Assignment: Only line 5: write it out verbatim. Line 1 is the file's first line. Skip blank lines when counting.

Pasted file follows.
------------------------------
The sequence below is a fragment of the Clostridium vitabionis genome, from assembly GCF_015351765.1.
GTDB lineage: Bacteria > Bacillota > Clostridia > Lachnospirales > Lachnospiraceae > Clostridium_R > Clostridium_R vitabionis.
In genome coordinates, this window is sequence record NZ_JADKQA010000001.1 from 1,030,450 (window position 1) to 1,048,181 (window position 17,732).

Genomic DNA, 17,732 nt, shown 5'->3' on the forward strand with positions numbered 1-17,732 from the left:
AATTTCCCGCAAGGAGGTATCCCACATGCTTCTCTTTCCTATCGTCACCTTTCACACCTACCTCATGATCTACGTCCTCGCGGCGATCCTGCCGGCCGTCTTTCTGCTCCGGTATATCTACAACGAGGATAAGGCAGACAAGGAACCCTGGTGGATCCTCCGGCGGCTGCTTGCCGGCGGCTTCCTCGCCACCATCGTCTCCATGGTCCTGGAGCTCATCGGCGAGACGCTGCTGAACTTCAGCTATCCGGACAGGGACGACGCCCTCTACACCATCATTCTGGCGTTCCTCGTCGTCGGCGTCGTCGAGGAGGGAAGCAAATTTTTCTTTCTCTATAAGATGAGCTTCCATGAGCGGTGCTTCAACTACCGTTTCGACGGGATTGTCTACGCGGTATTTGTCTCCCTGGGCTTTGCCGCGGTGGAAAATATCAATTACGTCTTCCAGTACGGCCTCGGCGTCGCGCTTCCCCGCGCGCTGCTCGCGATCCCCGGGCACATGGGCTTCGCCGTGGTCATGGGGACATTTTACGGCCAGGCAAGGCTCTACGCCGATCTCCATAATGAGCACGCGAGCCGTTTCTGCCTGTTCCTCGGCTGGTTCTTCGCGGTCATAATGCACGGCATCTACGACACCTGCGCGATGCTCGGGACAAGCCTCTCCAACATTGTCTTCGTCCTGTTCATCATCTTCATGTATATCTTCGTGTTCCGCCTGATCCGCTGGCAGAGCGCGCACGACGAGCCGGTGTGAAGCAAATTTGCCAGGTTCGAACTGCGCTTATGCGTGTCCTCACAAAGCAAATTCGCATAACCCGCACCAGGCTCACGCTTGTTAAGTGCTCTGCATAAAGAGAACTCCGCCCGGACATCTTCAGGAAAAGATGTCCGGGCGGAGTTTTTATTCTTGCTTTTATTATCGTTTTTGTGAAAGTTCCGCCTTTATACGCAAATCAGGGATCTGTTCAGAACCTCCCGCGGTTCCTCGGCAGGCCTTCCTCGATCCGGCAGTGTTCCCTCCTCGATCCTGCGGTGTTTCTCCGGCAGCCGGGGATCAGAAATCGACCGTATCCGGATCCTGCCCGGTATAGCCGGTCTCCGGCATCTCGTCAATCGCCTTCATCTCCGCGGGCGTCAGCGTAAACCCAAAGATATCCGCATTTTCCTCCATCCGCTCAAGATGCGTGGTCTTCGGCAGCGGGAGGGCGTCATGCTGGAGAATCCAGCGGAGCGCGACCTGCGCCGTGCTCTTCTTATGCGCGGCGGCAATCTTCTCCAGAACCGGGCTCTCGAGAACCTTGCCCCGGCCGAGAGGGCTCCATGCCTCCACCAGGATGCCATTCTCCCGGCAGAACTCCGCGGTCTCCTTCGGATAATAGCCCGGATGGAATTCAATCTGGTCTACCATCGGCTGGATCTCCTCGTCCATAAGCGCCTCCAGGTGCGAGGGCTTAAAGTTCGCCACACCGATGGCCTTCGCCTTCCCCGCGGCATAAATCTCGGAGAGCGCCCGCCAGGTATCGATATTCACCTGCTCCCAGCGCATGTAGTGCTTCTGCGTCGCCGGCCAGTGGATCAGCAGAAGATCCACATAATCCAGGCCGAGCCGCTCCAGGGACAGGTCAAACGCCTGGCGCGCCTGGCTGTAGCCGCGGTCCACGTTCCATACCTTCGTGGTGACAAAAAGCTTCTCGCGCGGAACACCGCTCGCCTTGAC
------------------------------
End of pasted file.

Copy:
AATTTCCCGCAAGGAGGTATCCCACATGCTTCTCTTTCCTATCGTCACCTTTCACACCTACCTCATGATCTACGTCCTCGCGGCGATCCTGCCGGCCGTCTTTCTGCTCCGGTATATCTACAACGAGGATAAGGCAGACAAGGAACCCTGGTGGATCCTCCGGCGGCTGCTTGCCGGCGGCTTCCTCGCCACCATCGTCTCCATGGTCCTGGAGCTCATCGGCGAGACGCTGCTGAACTTCAGCTATCCGGACAGGGACGACGCCCTCTACACCATCATTCTGGCGTTCCTCGTCGTCGGCGTCGTCGAGGAGGGAAGCAAATTTTTCTTTCTCTATAAGATGAGCTTCCATGAGCGGTGCTTCAACTACCGTTTCGACGGGATTGTCTACGCGGTATTTGTCTCCCTGGGCTTTGCCGCGGTGGAAAATATCAATTACGTCTTCCAGTACGGCCTCGGCGTCGCGCTTCCCCGCGCGCTGCTCGCGATCCCCGGGCACATGGGCTTCGCCGTGGTCATGGGGACATTTTACGGCCAGGCAAGGCTCTACGCCGATCTCCATAATGAGCACGCGAGCCGTTTCTGCCTGTTCCTCGGCTGGTTCTTCGCGGTCATAATGCACGGCATCTACGACACCTGCGCGATGCTCGGGACAAGCCTCTCCAACATTGTCTTCGTCCTGTTCATCATCTTCATGTATATCTTCGTGTTCCGCCTGATCCGCTGGCAGAGCGCGCACGACGAGCCGGTGTGAAGCAAATTTGCCAGGTTCGAACTGCGCTTATGCGTGTCCTCACAAAGCAAATTCGCATAACCCGCACCAGGCTCACGCTTGTTAAGTGCTCTGCATAAAGAGAACTCCGCCCGGACATCTTCAGGAAAAGATGTCCGGGCGGAGTTTTTATTCTTGCTTTTATTATCGTTTTTGTGAAAGTTCCGCCTTTATACGCAAATCAGGGATCTGTTCAGAACCTCCCGCGGTTCCTCGGCAGGCCTTCCTCGATCCGGCAGTGTTCCCTCCTCGATCCTGCGGTGTTTCTCCGGCAGCCGGGGATCAGAAATCGACCGTATCCGGATCCTGCCCGGTATAGCCGGTCTCCGGCATCTCGTCAATCGCCTTCATCTCCGCGGGCGTCAGCGTAAACCCAAAGATATCCGCATTTTCCTCCATCCGCTCAAGATGCGTGGTCTTCGGCAGCGGGAGGGCGTCATGCTGGAGAATCCAGCGGAGCGCGACCTGCGCCGTGCTCTTCTTATGCGCGGCGGCAATCTTCTCCAGAACCGGGCTCTCGAGAACCTTGCCCCGGCCGAGAGGGCTCCATGCCTCCACCAGGATGCCATTCTCCCGGCAGAACTCCGCGGTCTCCTTCGGATAATAGCCCGGATGGAATTCAATCTGGTCTACCATCGGCTGGATCTCCTCGTCCATAAGCGCCTCCAGGTGCGAGGGCTTAAAGTTCGCCACACCGATGGCCTTCGCCTTCCCCGCGGCATAAATCTCGGAGAGCGCCCGCCAGGTATCGATATTCACCTGCTCCCAGCGCATGTAGTGCTTCTGCGTCGCCGGCCAGTGGATCAGCAGAAGATCCACATAATCCAGGCCGAGCCGCTCCAGGGACAGGTCAAACGCCTGGCGCGCCTGGCTGTAGCCGCGGTCCACGTTCCATACCTTCGTGGTGACAAAAAGCTTCTCGCGCGGAACACCGCTCGCCTTGAC